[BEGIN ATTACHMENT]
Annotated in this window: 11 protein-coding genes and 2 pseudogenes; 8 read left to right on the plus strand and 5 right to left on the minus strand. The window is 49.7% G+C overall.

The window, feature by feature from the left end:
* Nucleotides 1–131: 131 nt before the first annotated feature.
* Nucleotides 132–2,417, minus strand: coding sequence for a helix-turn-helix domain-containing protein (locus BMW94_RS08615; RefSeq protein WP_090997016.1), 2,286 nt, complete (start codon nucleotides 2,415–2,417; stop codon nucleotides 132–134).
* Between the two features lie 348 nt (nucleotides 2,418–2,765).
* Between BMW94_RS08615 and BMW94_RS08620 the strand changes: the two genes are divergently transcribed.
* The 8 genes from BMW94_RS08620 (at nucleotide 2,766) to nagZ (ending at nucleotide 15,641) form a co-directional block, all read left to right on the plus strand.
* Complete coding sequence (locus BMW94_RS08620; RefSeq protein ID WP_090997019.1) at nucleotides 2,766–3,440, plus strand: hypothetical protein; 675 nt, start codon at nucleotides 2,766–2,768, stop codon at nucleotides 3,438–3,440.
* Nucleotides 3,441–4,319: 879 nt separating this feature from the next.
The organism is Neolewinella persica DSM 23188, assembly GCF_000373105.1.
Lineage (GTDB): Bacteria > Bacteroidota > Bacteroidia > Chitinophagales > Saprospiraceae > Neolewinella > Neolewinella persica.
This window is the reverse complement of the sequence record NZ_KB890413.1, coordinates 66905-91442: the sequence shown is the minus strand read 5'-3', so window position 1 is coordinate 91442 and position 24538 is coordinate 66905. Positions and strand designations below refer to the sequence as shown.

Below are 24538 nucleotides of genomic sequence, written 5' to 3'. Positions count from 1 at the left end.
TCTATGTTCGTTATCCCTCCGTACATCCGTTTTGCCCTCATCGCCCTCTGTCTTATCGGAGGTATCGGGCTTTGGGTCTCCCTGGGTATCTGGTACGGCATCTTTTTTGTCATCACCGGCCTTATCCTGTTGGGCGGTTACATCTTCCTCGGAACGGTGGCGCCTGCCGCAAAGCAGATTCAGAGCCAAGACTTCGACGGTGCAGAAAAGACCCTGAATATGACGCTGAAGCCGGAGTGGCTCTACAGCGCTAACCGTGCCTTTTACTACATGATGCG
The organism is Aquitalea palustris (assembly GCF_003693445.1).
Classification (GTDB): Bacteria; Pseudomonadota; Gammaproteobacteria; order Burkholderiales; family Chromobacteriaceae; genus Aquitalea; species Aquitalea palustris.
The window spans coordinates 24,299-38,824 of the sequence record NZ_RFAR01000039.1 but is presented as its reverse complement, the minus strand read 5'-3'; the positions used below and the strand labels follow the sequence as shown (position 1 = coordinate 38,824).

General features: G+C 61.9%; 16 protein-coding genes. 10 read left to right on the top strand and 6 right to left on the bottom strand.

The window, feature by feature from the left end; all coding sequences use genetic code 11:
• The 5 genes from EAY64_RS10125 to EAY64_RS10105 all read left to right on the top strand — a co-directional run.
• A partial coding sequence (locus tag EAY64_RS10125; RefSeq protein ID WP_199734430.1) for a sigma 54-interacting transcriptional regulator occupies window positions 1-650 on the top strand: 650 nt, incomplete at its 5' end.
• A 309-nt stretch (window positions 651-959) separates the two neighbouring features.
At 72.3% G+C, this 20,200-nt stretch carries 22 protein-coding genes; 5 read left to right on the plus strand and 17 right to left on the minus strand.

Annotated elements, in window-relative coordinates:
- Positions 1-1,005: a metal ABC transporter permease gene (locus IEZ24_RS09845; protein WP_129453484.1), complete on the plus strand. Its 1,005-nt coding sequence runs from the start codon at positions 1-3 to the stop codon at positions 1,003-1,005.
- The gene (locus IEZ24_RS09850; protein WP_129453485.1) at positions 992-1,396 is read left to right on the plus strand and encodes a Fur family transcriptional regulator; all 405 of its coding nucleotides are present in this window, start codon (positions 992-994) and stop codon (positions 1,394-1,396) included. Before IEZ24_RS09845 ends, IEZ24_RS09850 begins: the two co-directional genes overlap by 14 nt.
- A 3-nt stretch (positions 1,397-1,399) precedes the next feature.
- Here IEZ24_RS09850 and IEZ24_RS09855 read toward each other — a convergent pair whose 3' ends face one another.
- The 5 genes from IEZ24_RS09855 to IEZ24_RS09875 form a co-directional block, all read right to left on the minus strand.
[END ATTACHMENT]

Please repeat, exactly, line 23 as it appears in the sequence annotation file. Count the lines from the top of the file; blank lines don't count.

At 72.3% G+C, this 20,200-nt stretch carries 22 protein-coding genes; 5 read left to right on the plus strand and 17 right to left on the minus strand.